"Childhood Memories of Colonial East Africa 1920-1963" Edited by Joan Considine and John Rawlins
Childhood Memories of Colonial East Africa 1920-1963Edited by Joan Considine and John Rawlins
(John Rawlins attended the Prince of Wales School - Grigg 1945-1947)
by Elizabeth Watkins
This imaginative anthology of childhood memories of second generation settler children brings home the joys and sorrows of
childhood in that outdoor zoo of perpetual Summer that is Kenya. As a second generation white Kenyan myself, and proud
great great aunt to a fifth generation, I accord it a warm welcome.
Here are no memoirs of the day I arrived, or how strange and quaint I found my new surroundings. The colours of
Africa are the colours which built our minds, the red laterite soil, the dusty brown vegetation before the rains and the
vivid greens of flowering trees, and shrubs after them, and – most important – the smiling black faces around us.
And these are the three themes which constantly recur in the memoirs. There was the freedom of playing out of doors over
large areas, gardens, farms, official bomas and unofficial ones. There was the wild life, never far from our doorsteps,
and sometimes in side the house, the exotic pets and also the opportunity to have domestic ones – ponies were often a
necessary means of getting to school or going out to Sunday lunch; one family fielded a polo team. My own mother used a
donkey with Kentish-made basket chairs instead of a pram – I still have the silver sugar bowl misshapen when it got stuck
on Jacky’s (Jackass) jaws as he helped himself to tea time treat. My sister wore a baby leopard like a cat round her
shoulders, and like the cats, it purred loudly. When some recently arrived visitor said to her; “what a life-like toy
you have, little girl,” the leopard took one bound on to his shoulders. He fainted and cam round to see three horrid
little girls laughing themselves silly as they comforted the leopard.
Thirdly, the memoirs contain recognition of the ever patient African who surrounded us, so much less admonitory than
parent or governess, so able to make bows and arrows or whittle a whistle, so knowing of which leaf would take away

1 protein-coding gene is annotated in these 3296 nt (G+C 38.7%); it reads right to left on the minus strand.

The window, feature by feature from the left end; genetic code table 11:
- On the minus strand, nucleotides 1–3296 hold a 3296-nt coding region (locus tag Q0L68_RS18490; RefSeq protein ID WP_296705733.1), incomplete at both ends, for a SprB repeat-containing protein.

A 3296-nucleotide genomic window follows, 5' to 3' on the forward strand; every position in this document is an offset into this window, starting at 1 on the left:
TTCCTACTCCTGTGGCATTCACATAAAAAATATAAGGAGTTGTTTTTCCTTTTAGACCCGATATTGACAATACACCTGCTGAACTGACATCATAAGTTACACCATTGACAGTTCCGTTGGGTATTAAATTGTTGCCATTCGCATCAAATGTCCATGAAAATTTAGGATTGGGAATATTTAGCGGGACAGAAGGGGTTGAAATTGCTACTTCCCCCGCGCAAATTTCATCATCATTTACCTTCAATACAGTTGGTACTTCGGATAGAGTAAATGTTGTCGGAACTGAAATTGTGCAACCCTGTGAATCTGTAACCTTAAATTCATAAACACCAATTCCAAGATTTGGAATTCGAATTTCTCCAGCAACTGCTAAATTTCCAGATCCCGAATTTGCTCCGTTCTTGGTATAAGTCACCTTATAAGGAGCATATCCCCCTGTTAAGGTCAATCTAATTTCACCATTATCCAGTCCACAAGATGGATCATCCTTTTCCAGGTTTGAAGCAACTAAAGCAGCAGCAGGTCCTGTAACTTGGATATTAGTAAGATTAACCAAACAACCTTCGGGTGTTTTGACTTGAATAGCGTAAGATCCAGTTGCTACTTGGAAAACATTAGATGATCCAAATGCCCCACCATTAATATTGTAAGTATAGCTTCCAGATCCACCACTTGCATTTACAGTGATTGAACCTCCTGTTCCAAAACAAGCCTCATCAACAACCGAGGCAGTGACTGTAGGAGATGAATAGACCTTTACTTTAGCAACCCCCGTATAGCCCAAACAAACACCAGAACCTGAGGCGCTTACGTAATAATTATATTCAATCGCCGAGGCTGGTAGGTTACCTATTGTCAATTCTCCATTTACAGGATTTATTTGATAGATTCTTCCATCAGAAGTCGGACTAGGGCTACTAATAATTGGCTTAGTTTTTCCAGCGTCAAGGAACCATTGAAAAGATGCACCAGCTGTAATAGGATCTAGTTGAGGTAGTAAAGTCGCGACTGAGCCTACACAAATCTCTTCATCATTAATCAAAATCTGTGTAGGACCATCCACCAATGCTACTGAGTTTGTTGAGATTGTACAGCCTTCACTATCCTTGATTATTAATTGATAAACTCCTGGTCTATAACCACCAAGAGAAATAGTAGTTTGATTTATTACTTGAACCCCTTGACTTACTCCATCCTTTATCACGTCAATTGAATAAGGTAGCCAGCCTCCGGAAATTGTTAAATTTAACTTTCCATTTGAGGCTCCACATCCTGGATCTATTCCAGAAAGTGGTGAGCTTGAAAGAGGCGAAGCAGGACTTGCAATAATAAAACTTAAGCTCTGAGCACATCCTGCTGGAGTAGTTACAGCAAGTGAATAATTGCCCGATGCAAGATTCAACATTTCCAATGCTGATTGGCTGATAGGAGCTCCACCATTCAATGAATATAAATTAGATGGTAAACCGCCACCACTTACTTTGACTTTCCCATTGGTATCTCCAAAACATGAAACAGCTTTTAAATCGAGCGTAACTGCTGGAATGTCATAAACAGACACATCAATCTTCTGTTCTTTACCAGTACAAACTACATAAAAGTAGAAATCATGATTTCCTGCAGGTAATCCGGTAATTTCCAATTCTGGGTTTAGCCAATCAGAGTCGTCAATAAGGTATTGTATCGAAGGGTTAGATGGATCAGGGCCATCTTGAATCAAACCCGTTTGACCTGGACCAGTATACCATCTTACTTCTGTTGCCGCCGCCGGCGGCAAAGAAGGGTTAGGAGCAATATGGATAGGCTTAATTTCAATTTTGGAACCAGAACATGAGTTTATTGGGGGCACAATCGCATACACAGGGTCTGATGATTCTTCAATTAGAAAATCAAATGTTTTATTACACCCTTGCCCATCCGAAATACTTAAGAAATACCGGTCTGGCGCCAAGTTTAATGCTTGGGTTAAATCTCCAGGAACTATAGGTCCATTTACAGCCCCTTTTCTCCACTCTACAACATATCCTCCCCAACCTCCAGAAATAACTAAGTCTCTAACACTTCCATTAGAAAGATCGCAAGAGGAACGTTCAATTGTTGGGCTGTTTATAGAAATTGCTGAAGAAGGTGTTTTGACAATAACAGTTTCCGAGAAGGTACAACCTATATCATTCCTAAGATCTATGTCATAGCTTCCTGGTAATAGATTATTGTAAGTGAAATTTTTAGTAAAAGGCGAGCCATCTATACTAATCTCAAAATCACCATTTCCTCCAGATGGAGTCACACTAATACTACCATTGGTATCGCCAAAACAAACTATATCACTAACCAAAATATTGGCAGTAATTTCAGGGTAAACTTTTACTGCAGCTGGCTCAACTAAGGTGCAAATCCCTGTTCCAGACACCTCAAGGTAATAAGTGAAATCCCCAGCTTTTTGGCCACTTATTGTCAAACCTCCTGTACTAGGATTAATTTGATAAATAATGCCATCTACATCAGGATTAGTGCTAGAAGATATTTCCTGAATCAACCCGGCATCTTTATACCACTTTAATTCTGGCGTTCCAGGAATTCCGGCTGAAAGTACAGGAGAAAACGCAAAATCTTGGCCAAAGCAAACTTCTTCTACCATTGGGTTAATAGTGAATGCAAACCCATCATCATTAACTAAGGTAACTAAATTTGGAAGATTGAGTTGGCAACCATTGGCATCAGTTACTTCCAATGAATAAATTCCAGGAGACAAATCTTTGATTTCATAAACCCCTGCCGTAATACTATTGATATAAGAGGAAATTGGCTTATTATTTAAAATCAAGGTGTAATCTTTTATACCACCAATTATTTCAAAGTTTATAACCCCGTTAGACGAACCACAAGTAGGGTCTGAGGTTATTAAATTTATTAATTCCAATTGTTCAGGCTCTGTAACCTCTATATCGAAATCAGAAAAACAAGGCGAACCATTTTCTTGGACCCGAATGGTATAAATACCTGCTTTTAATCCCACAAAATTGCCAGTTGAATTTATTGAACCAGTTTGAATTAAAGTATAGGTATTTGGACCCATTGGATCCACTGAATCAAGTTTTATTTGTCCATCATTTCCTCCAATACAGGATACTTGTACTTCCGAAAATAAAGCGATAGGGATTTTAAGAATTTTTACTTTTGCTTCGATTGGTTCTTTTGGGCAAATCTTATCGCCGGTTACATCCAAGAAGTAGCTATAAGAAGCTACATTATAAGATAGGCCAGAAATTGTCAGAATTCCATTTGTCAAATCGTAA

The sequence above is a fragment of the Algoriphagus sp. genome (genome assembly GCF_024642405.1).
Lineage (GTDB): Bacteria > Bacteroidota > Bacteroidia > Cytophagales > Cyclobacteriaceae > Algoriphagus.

which sting, what fruit was edible, what twig would make a tooth brush, so willing to let us “help” in whatever job
he was doing. Those who stayed on in Kenya have mostly bridged the culture gap in a way which would have been impossible
for their parents.
There was the down side of course; children had to go to school. Where school was unreachable, several families clubbed
together to share a governess, or a mother ran a mini-school, but the day came – often as early as seven – when boarding
school was necessary. One contributor had to travel five days to school, many had to travel for two days, and distance
made the separation all the harder. Bullying was rife, and some found the teaching inadequate. Yet school broadened our
outlook, bringing new interests, and best of all, new friends, many of these friendships lasting a lifetime. And however
hard the partings, it was better than being sent to far away England where life seemed restricted and cold, and in wartime
full of shortages.
This book will appeal to all those who grew up in Kenya, but I think it may appeal to many others who did not have that
privilege for it captures the magic they have missed
(Author of ‘Jomo’s Jailer’, ‘Oscar from Africa’ and of ‘Olga in Kenya’)
ISBN 0-9547249-0-9 and Published by BONGO BOOKS - Click Here for a web link.
Joan and John are embarking on a sequel to "Childhood Memories", to be aprtly named "Further Memories of Colonial East
Africa 1920-63", and they are looking for contributions from anyone who grew up in East Africa during this unique time
in the continent's history.